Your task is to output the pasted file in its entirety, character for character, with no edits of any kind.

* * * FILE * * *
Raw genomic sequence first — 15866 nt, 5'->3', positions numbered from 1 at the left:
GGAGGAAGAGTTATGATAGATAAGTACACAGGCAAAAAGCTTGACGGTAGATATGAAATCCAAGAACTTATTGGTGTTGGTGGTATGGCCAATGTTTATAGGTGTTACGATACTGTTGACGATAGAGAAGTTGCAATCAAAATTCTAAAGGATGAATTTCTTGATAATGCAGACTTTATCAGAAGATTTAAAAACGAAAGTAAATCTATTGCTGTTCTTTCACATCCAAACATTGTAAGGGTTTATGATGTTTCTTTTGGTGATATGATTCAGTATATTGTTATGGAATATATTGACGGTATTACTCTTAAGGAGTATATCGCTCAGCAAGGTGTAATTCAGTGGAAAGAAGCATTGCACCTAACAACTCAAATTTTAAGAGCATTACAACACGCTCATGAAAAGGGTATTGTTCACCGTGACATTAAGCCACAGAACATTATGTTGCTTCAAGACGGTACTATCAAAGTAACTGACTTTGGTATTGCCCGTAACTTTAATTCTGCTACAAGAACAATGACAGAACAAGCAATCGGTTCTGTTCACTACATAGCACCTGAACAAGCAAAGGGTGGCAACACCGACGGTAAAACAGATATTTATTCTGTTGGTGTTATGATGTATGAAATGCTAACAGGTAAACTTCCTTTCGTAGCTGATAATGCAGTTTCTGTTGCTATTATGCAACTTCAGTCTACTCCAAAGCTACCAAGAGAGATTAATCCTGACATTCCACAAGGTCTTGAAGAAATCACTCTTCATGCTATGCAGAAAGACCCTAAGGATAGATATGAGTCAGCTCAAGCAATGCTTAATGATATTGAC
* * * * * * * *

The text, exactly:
Raw genomic sequence first — 15866 nt, 5'->3', positions numbered from 1 at the left:
GGAGGAAGAGTTATGATAGATAAGTACACAGGCAAAAAGCTTGACGGTAGATATGAAATCCAAGAACTTATTGGTGTTGGTGGTATGGCCAATGTTTATAGGTGTTACGATACTGTTGACGATAGAGAAGTTGCAATCAAAATTCTAAAGGATGAATTTCTTGATAATGCAGACTTTATCAGAAGATTTAAAAACGAAAGTAAATCTATTGCTGTTCTTTCACATCCAAACATTGTAAGGGTTTATGATGTTTCTTTTGGTGATATGATTCAGTATATTGTTATGGAATATATTGACGGTATTACTCTTAAGGAGTATATCGCTCAGCAAGGTGTAATTCAGTGGAAAGAAGCATTGCACCTAACAACTCAAATTTTAAGAGCATTACAACACGCTCATGAAAAGGGTATTGTTCACCGTGACATTAAGCCACAGAACATTATGTTGCTTCAAGACGGTACTATCAAAGTAACTGACTTTGGTATTGCCCGTAACTTTAATTCTGCTACAAGAACAATGACAGAACAAGCAATCGGTTCTGTTCACTACATAGCACCTGAACAAGCAAAGGGTGGCAACACCGACGGTAAAACAGATATTTATTCTGTTGGTGTTATGATGTATGAAATGCTAACAGGTAAACTTCCTTTCGTAGCTGATAATGCAGTTTCTGTTGCTATTATGCAACTTCAGTCTACTCCAAAGCTACCAAGAGAGATTAATCCTGACATTCCACAAGGTCTTGAAGAAATCACTCTTCATGCTATGCAGAAAGACCCTAAGGATAGATATGAGTCAGCTCAAGCAATGCTTAATGATATTGAC